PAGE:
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ERIC Number: ED534739
Record Type: Non-Journal
Publication Date: 2011
Pages: 231
Abstractor: As Provided
Reference Count: N/A
ISBN: ISBN-978-1-1249-5887-3
ISSN: N/A
Reading and Seeing Themselves: Boys of Color and Textual (Non-)Connection
Sciurba, Katie
ProQuest LLC, Ph.D. Dissertation, New York University
The discourse on multicultural literature has focused on providing children of color opportunities to "see themselves" in the texts they read. Since the 1920s, advocates like W.E.B. DuBois have stressed that "visibility" in literature fosters positive psychological development among underrepresented groups of children, in addition to promoting equality among "all" children. As such, multicultural children's literature has served an important role in Civil Rights movements within educational contexts. Today, however, the importance of visibility is conflated with the importance of being able to "connect" with or "relate" to texts; in other words, the essentialist presumption is that "seeing" one's cultural (understood as racial or ethnic) group represented in a given text will enable the reader to identify and engage with the material. Boys of color are essentialized further by their male identities, which confine their textual interests to heteronormalized "boy" books. This study interrogates the ways in which 13 adolescent boys at a single-sex school in New York City situate themselves in relation to these raced and gendered assumptions. Through a series of semistructured interviews, the Black, Latino, and Asian boys who participated revealed that "textual connection," or the ability to "relate" to a text, is a complex negotiation determined at once by the reader's personal history and identity, as well as his very understanding of what it means to "see" himself in a story. By incorporating the boys' distinctions between literature as a "mirror" of one's own life and literature as a "window" to others' lives, this study intends to extend Rosenblatt's (1995) "transaction" theory and to offer an alternative to the manner in which texts are presumed to be relevant to children of color. As such, scholars, educators, publishers, and policy makers may come closer to attaining a truly empowering literary equity. [The dissertation citations contained here are published with the permission of ProQuest LLC. Further reproduction is prohibited without permission. Copies of dissertations may be obtained by Telephone (800) 1-800-521-0600. Web page: http://www.proquest.com/en-US/products/dissertations/individuals.shtml.]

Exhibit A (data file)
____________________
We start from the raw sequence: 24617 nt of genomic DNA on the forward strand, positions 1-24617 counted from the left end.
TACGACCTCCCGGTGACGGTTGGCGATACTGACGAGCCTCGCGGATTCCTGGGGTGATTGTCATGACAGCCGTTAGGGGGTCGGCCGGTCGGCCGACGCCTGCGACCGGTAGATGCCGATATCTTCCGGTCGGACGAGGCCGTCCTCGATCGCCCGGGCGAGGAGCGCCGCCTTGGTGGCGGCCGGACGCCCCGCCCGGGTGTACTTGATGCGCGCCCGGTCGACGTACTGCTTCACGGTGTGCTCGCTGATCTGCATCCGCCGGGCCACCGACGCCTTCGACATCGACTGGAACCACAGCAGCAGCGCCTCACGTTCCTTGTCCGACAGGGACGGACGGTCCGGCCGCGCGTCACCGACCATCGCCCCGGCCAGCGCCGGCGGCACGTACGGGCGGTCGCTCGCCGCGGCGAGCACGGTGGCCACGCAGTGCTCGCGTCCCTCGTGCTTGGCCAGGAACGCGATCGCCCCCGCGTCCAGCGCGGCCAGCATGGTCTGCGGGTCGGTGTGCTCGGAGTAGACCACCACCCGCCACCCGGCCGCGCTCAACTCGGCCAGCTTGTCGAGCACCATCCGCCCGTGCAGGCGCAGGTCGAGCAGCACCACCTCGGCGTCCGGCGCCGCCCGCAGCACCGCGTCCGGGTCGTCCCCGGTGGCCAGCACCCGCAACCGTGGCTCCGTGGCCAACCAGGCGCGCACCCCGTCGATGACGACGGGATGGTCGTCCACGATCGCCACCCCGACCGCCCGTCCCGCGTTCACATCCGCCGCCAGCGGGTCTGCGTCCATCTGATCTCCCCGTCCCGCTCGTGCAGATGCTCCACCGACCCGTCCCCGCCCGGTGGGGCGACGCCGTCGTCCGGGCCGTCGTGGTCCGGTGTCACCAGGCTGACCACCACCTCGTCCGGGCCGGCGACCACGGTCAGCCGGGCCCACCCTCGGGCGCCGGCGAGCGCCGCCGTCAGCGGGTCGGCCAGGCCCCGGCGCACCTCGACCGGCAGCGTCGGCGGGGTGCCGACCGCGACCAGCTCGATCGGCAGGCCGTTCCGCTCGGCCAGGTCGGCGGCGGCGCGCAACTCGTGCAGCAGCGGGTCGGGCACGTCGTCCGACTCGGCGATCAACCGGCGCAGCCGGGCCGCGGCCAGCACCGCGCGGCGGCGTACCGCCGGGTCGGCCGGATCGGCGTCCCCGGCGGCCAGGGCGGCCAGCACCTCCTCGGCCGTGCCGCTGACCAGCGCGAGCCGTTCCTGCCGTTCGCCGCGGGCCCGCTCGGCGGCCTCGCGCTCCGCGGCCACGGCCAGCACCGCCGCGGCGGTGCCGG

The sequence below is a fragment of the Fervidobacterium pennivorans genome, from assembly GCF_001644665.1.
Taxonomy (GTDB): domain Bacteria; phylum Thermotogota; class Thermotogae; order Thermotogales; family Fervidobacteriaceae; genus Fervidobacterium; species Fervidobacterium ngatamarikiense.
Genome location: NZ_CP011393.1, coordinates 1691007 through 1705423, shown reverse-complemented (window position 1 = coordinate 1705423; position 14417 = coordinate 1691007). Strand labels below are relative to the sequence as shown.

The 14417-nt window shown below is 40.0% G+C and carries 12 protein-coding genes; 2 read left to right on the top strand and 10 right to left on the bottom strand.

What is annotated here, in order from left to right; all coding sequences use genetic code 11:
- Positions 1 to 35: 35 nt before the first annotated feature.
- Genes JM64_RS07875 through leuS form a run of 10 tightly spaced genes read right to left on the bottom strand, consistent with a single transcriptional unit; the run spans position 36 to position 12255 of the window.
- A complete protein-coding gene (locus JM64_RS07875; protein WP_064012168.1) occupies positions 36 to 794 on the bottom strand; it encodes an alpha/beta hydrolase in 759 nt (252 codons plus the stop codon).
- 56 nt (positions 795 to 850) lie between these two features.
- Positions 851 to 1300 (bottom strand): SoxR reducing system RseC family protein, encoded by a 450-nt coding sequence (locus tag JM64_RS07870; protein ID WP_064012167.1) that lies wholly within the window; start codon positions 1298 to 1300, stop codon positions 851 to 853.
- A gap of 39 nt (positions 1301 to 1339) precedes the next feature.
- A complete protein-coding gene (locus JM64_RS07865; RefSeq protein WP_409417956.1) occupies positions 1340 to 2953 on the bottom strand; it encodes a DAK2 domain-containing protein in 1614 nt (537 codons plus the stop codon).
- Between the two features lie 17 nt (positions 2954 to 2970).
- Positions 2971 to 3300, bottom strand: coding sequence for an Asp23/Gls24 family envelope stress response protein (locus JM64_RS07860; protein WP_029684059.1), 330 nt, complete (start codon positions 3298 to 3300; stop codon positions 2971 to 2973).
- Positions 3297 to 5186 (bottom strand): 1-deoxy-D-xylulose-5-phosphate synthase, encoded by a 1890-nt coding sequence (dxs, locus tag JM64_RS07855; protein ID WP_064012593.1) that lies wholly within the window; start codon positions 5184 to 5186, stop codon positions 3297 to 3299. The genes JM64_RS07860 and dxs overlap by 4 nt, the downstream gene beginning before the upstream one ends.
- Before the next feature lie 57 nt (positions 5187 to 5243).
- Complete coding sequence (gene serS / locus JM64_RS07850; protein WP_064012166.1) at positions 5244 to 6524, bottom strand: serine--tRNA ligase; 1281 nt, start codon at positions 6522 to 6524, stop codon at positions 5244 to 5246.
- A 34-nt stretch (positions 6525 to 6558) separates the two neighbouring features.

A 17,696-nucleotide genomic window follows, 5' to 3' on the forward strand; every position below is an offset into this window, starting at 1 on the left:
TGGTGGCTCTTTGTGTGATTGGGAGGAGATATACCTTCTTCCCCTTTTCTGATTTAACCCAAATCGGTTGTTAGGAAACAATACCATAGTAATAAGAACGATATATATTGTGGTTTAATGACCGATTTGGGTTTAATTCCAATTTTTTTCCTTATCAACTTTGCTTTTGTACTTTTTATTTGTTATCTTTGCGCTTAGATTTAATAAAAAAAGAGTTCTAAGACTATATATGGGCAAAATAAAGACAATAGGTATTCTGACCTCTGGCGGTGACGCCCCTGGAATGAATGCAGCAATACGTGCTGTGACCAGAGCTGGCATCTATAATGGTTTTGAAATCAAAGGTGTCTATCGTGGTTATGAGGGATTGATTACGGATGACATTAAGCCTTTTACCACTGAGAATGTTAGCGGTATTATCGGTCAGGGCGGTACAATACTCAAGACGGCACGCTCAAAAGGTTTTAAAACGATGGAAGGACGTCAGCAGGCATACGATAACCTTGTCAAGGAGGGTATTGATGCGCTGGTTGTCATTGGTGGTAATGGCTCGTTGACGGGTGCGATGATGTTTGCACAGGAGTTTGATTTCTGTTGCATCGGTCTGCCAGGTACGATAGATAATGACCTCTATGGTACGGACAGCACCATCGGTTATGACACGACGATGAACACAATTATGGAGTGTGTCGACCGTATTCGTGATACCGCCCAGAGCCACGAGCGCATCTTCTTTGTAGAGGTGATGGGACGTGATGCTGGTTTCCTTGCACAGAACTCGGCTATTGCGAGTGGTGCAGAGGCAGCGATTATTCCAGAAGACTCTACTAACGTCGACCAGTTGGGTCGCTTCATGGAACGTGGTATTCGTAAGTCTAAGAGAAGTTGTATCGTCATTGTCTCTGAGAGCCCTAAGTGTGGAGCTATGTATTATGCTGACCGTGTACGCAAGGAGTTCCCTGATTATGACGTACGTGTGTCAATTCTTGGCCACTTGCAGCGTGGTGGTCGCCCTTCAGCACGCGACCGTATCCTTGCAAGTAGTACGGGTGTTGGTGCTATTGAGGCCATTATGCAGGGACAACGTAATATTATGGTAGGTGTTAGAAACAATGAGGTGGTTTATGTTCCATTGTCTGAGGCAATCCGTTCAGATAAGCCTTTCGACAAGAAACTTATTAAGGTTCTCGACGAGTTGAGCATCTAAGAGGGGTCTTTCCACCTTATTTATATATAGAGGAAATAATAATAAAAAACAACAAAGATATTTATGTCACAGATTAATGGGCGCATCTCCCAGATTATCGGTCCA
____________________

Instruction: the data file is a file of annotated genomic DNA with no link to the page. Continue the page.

ProQuest LLC. 789 East Eisenhower Parkway, P.O. Box 1346, Ann Arbor, MI 48106. Tel: 800-521-0600; Web site: http://www.proquest.com/en-US/products/dissertations/individuals.shtml
Publication Type: Dissertations/Theses - Doctoral Dissertations
Education Level: Elementary Secondary Education
Audience: N/A
Language: English
Sponsor: N/A
Authoring Institution: N/A
Identifiers - Location: New York